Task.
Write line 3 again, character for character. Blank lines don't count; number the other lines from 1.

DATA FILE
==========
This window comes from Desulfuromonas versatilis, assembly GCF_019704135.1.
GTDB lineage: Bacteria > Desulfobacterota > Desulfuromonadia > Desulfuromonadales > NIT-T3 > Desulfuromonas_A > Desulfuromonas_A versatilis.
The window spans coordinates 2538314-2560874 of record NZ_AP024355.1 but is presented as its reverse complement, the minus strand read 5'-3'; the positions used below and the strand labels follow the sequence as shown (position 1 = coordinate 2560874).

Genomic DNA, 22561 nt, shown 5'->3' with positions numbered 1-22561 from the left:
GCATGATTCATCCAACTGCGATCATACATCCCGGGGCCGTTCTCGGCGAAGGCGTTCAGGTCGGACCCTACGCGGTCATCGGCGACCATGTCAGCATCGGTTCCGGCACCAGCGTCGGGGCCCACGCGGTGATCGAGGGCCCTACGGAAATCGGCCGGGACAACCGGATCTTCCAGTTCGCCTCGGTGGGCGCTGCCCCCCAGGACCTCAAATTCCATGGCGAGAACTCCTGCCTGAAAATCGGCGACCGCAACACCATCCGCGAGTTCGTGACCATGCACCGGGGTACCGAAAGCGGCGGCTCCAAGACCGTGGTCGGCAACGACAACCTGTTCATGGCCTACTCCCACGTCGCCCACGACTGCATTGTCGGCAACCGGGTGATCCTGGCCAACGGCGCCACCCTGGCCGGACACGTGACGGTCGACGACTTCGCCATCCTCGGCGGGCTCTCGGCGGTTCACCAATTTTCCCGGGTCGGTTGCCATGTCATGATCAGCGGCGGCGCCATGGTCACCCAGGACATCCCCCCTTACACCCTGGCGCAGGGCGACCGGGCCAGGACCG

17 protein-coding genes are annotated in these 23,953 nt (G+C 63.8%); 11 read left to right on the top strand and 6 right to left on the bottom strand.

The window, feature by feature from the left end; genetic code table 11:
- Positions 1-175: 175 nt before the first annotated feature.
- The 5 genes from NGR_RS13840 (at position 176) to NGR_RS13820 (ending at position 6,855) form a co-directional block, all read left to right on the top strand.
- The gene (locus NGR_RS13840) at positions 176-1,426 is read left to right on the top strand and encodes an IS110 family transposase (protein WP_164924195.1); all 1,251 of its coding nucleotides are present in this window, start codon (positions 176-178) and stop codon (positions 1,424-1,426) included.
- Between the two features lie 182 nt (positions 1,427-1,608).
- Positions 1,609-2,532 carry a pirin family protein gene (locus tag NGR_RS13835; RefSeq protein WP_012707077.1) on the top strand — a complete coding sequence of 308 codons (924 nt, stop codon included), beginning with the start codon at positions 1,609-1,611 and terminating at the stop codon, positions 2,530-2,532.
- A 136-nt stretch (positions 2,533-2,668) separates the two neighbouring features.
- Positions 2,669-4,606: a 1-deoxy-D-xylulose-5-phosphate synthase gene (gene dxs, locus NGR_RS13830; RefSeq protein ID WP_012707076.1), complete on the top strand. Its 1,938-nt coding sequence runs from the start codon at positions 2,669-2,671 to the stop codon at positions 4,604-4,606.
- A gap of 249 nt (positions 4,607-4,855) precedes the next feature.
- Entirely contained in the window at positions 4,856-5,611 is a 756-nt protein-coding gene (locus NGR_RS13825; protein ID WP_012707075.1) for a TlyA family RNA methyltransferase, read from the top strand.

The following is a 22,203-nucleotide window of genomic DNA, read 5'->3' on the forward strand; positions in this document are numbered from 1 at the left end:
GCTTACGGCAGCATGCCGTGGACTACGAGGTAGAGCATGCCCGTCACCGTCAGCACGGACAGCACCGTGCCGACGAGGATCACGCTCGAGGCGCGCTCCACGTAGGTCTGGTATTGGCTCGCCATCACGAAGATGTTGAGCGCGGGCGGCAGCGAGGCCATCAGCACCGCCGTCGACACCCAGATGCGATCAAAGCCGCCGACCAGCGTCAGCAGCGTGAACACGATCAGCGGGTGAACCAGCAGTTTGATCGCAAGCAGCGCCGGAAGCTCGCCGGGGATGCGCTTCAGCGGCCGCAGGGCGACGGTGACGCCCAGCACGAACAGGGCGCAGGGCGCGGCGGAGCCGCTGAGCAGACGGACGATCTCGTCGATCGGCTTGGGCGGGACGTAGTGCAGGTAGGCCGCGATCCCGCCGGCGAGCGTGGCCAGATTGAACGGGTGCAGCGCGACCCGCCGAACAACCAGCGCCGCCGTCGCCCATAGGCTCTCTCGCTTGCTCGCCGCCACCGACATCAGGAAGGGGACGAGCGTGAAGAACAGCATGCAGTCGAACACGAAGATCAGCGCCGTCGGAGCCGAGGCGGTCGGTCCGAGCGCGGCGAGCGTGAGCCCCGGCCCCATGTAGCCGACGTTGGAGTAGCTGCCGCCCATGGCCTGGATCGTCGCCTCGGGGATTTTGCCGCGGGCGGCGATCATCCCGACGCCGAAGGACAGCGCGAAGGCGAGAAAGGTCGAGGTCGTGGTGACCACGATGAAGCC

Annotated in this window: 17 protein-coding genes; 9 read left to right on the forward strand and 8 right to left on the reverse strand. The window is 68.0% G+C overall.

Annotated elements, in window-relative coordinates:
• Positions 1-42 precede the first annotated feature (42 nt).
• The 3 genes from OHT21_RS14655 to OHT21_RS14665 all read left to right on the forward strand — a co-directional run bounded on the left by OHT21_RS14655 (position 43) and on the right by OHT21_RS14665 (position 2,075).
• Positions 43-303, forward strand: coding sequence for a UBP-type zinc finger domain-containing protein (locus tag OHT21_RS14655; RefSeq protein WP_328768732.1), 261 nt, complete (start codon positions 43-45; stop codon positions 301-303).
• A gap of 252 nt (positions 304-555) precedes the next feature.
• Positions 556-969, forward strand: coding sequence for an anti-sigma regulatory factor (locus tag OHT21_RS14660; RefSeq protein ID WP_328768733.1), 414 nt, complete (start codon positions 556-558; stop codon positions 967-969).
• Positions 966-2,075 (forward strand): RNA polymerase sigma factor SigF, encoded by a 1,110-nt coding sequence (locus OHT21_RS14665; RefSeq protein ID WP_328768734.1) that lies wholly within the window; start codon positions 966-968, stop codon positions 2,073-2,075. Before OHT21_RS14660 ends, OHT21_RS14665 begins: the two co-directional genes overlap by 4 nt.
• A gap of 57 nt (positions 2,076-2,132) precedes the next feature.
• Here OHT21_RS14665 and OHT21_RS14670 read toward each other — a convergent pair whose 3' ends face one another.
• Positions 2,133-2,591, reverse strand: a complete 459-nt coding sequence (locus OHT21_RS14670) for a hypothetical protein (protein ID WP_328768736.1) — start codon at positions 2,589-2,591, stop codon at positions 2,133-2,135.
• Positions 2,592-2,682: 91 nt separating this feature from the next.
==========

The window spans coordinates 2538314-2560874 of record NZ_AP024355.1 but is presented as its reverse complement, the minus strand read 5'-3'; the positions used below and the strand labels follow the sequence as shown (position 1 = coordinate 2560874).